A Character Sketch of Johnsy from the Last Leaf
Johnsy is the central character in the Last Leaf. She is a young painter who lives in a four-storeyed building in Greenwich Village with her friend Sue. She falls ill with pneumonia in the winter.
She is young and innocent but grows hopeless after falling ill with pneumonia. She lies motionless all day in her bed next to the window staring at the ivy vine outside.
There are very few leaves left on the vine. Johnsy connects her fate with the ivy vine and believes she will also pass away once all the leaves on the plant have fallen. She is feeling depressed due to weakness, which gives rise to negative thoughts in her mind.
However, the Last Leaf on the plant does not fall despite rough weather and inspires hope in Johnsy that she should live. The doctor had clearly told Sue that if Johnsy does not have any desire of living, his hard work is going to be wasted.
However, interestingly the leaf, which Sue believed to be a bad omen because it was making her friend lose hope, inspired new courage in Johnsy. The Last Leaf is a strong symbol in the story. It symbolizes hope, and the drive to live.
Suddenly, as Johnsy realizes that despite her wishing so much, death has not come to her and the last leaf never fell, she is filled with surprise and energy. She thinks she too can fight for life like that stubborn leaf held to the vine in rough weather.
Johnsy asks Sue for looking glass and tells her she wanted to eat. Sue feels good that her care has worked and Johnsy’s health is improving.
Johnsy had always wanted to paint the Bay of Naples in Italy someday and she would live for it. The author has proved in the character of Johnsy how a simple ray of hope is sufficient to dispel all the despair and hopelessness in someone’s life.
Johnsy’s sickness is like a test she survives. Her friend’s support also plays a critical role in helping her regain hope. However, Behrman, an old painter whom she must have known as an irresponsible and careless fellow, also played a critical role in helping her survive.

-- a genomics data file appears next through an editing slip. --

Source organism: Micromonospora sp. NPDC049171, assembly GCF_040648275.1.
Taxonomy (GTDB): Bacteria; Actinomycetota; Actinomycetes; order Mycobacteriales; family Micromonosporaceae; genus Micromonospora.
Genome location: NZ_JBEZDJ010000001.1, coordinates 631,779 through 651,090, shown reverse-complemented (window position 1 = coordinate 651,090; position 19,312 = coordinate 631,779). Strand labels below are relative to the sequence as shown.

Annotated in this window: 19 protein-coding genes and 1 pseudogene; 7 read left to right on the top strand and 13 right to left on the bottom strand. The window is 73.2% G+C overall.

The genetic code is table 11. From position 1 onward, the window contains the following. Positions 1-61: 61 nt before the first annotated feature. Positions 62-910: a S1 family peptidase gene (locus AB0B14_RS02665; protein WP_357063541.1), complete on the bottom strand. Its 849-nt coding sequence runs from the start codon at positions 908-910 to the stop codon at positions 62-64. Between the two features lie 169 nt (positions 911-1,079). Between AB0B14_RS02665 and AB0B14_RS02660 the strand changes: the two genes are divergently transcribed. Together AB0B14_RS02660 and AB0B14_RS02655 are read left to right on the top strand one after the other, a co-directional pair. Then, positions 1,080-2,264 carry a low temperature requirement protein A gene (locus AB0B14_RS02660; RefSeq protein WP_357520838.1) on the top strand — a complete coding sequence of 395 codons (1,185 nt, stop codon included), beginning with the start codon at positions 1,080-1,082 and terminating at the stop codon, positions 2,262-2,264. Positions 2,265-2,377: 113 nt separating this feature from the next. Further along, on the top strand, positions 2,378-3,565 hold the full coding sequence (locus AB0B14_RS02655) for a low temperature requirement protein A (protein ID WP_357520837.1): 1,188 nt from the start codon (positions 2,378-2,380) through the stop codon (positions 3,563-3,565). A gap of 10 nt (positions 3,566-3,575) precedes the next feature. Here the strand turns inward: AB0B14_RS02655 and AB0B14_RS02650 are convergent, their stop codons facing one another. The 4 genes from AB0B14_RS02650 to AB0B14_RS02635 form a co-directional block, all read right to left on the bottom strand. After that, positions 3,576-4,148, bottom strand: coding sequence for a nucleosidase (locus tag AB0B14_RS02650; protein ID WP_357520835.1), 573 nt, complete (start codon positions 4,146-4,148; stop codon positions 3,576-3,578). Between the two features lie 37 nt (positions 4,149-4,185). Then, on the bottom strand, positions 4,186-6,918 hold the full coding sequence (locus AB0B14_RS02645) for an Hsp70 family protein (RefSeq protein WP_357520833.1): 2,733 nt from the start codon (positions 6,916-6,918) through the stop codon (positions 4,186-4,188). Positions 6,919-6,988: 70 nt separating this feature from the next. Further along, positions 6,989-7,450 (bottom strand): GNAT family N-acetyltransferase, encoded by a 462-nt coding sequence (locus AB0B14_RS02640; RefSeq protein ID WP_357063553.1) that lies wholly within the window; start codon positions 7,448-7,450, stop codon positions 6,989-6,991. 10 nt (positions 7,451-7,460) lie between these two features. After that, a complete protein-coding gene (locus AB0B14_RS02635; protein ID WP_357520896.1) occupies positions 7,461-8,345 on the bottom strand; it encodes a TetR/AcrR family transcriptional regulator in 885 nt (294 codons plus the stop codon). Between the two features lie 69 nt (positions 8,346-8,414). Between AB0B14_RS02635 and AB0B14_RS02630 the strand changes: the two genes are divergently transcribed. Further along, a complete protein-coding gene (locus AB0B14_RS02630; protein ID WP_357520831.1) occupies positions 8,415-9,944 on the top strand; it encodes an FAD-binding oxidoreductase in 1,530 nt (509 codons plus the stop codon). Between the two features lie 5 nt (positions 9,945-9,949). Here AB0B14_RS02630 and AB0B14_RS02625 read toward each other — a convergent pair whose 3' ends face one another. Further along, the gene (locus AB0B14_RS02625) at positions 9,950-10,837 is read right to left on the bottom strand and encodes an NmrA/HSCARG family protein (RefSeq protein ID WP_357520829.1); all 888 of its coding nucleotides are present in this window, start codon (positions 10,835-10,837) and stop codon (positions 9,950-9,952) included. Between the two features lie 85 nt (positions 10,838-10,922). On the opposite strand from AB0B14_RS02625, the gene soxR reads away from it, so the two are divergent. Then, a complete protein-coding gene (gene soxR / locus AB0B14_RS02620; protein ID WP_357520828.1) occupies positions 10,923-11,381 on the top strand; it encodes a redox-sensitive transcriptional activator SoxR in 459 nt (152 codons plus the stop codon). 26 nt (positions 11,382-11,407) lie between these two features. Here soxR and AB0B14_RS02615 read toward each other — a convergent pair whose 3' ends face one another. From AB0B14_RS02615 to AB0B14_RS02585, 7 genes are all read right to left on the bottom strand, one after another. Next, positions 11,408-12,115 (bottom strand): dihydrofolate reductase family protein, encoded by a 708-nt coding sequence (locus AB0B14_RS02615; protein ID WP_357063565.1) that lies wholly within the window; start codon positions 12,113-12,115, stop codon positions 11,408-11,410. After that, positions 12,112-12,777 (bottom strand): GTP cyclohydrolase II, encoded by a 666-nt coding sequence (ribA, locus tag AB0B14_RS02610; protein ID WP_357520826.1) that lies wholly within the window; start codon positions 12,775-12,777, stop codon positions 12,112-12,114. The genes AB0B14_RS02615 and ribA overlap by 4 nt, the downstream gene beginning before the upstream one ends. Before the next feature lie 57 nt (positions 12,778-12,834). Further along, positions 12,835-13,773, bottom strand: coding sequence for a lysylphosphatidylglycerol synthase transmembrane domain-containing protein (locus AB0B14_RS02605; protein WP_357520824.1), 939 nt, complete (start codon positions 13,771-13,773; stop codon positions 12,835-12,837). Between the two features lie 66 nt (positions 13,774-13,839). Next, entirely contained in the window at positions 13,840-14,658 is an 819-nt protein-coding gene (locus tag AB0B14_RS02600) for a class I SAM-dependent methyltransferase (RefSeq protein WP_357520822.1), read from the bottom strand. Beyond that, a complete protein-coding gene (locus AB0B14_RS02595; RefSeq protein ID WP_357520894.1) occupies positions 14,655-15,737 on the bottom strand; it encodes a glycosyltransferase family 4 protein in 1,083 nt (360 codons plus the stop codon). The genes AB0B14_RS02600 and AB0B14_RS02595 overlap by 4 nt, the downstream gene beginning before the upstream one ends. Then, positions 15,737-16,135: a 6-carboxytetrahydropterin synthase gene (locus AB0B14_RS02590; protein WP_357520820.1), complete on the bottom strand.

Her survival can also be attributed to Behrman since it was he who painted the leaf and hung it there so Johnsy did not know the last leaf was gone. It shows that Behrman cares for her like his own daughter and would not like to see her die.
He sacrifices his own life to help Johnsy live. There is a unique gift hidden in Behrman’s sacrifice for Johnsy. Caring for others makes someone great. Behrman has left Johnsy a gift she would cherish for life. She would always remember that hope must not die and you should fight with all your will even in the face of death.
A Character Sketch of Sue (Johnsy’s friend):
Sue and Johnsy are friends living together in a building in Greenwich Village. The two share similar tastes in terms of dressing, art, and food. This is why the two became friends when they met for the first time at a restaurant on eighth street.
However, the story shows that they were not just friends but more like sisters. When Johnsy falls ill, Sue cares for her as a sister would. She cares for her, feeds her, and encourages her to think positively.
Johnsy has become weak and started feeling lonely and hopeless since she was ill with pneumonia. The doctor informed Sue that her chances of survival were growing thinner due to her loss of desire to live.
It leaves Sue sad and she cries to herself thinking how alone she would be without Johnsy. The two friends have supported each other in good and bad times and the fear of losing Johnsy is making Sue feel very sad.
She is the only family Sue has got and there will be no one to look after or be with her once Johnsy is gone.